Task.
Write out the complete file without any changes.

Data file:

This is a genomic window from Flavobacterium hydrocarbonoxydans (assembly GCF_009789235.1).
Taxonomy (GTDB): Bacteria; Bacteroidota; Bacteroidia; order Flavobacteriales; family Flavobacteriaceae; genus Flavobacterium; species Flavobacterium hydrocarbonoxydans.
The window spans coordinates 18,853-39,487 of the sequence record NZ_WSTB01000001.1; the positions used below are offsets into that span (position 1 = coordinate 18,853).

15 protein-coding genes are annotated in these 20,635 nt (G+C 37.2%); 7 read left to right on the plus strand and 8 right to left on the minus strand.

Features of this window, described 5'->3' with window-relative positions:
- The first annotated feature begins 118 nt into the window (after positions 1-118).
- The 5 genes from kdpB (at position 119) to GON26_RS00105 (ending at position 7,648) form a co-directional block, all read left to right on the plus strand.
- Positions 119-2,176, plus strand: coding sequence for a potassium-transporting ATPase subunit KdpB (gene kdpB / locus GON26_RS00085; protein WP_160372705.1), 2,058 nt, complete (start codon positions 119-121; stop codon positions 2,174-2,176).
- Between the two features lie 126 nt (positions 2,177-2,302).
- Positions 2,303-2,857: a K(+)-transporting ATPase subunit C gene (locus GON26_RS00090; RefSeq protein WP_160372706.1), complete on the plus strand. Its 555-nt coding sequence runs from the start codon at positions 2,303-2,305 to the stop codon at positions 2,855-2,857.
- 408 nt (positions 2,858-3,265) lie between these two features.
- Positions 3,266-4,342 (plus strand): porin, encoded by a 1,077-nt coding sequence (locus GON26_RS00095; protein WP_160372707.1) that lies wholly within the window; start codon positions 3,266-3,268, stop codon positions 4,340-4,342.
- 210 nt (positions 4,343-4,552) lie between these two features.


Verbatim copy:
This is a genomic window from Flavobacterium hydrocarbonoxydans (assembly GCF_009789235.1).
Taxonomy (GTDB): Bacteria; Bacteroidota; Bacteroidia; order Flavobacteriales; family Flavobacteriaceae; genus Flavobacterium; species Flavobacterium hydrocarbonoxydans.
The window spans coordinates 18,853-39,487 of the sequence record NZ_WSTB01000001.1; the positions used below are offsets into that span (position 1 = coordinate 18,853).

15 protein-coding genes are annotated in these 20,635 nt (G+C 37.2%); 7 read left to right on the plus strand and 8 right to left on the minus strand.

Features of this window, described 5'->3' with window-relative positions:
- The first annotated feature begins 118 nt into the window (after positions 1-118).
- The 5 genes from kdpB (at position 119) to GON26_RS00105 (ending at position 7,648) form a co-directional block, all read left to right on the plus strand.
- Positions 119-2,176, plus strand: coding sequence for a potassium-transporting ATPase subunit KdpB (gene kdpB / locus GON26_RS00085; protein WP_160372705.1), 2,058 nt, complete (start codon positions 119-121; stop codon positions 2,174-2,176).
- Between the two features lie 126 nt (positions 2,177-2,302).
- Positions 2,303-2,857: a K(+)-transporting ATPase subunit C gene (locus GON26_RS00090; RefSeq protein WP_160372706.1), complete on the plus strand. Its 555-nt coding sequence runs from the start codon at positions 2,303-2,305 to the stop codon at positions 2,855-2,857.
- 408 nt (positions 2,858-3,265) lie between these two features.
- Positions 3,266-4,342 (plus strand): porin, encoded by a 1,077-nt coding sequence (locus GON26_RS00095; protein WP_160372707.1) that lies wholly within the window; start codon positions 3,266-3,268, stop codon positions 4,340-4,342.
- 210 nt (positions 4,343-4,552) lie between these two features.